Date of Completion
Dr. Heather Read, Dr. Bahram Javidi
Field of Study
Master of Science
The ability of humans and animals to classify sounds into behaviorally relevant categories is an ongoing field of study in auditory neuroscience and psychophysics. We employed a physiologically motivated signal processing scheme to extract time-varying statistics from a large database of real sounds. Our hypothesis is that two sound statistics, intensity and contrast, will be sufficient to classify broad categories of sounds using a naïve Bayesian classifier. We seek to evaluate this hypothesis, determine to what extent these two time-varying statistics can be used to classify sounds and to evaluate the limitations of the technique. The sounds themselves were organized into hierarchical categories based on the species or physical phenomenon generating the sound. Results of the naive Bayesian classifier suggest that classification using these statistics is better than chance for 13 different categories and in some cases has accuracy well above 50%. Performance generally increases with increasing duration of the validation sounds. Sounds from similar sources, such as flowing water and rain or two types of birds are often confused for each other. The classifier has high performance when comparing sounds at a much higher level of hierarchical classification, such as animal vocalizations compared to non-animal environmental sounds. Alternately, categories composed of more disparate sound sources, such as new world primates, have comparatively poor performance. This suggests that contrast and intensity statistics provide critical information that can contribute to sound categorization and that the hierarchical approach to classification is appropriate for many, but not all, types of sounds.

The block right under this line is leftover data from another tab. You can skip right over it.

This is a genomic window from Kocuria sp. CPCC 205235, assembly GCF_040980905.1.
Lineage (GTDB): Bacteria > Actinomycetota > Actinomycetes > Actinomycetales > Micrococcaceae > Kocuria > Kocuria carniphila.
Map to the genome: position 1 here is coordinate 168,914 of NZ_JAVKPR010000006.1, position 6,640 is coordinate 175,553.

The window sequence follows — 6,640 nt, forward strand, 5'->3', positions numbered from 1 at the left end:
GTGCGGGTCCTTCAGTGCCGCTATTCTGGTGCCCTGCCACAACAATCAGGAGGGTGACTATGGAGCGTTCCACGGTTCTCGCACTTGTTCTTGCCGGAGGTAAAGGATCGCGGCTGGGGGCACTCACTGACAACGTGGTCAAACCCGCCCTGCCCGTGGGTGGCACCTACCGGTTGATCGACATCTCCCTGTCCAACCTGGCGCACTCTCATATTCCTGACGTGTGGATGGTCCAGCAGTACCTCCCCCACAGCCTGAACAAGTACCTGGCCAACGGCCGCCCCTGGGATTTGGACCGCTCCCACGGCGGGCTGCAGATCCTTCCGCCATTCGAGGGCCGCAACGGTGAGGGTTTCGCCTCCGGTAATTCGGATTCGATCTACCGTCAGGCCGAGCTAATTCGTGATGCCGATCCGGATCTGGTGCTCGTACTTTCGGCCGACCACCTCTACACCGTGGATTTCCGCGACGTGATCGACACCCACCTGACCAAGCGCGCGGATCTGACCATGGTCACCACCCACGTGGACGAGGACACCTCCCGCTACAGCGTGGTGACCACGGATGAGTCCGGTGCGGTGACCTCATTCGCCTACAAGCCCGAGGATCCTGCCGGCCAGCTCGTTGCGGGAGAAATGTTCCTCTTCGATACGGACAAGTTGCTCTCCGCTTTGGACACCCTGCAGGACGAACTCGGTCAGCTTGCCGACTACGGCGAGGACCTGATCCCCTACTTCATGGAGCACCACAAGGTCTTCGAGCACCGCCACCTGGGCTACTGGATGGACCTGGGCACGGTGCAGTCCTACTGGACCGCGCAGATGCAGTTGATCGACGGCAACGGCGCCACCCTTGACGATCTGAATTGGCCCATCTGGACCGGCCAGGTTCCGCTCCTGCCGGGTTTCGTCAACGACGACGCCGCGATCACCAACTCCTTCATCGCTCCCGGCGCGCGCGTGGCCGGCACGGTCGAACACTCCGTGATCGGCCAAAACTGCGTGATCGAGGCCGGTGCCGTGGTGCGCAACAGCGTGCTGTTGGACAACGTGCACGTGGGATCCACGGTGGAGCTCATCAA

Bishop, Brian B., "A Physiologically Motivated Approach to the Classification of Natural Sounds using High Order Sound Statistics" (2016). Master's Theses. 958.
Dr. Monty Escabi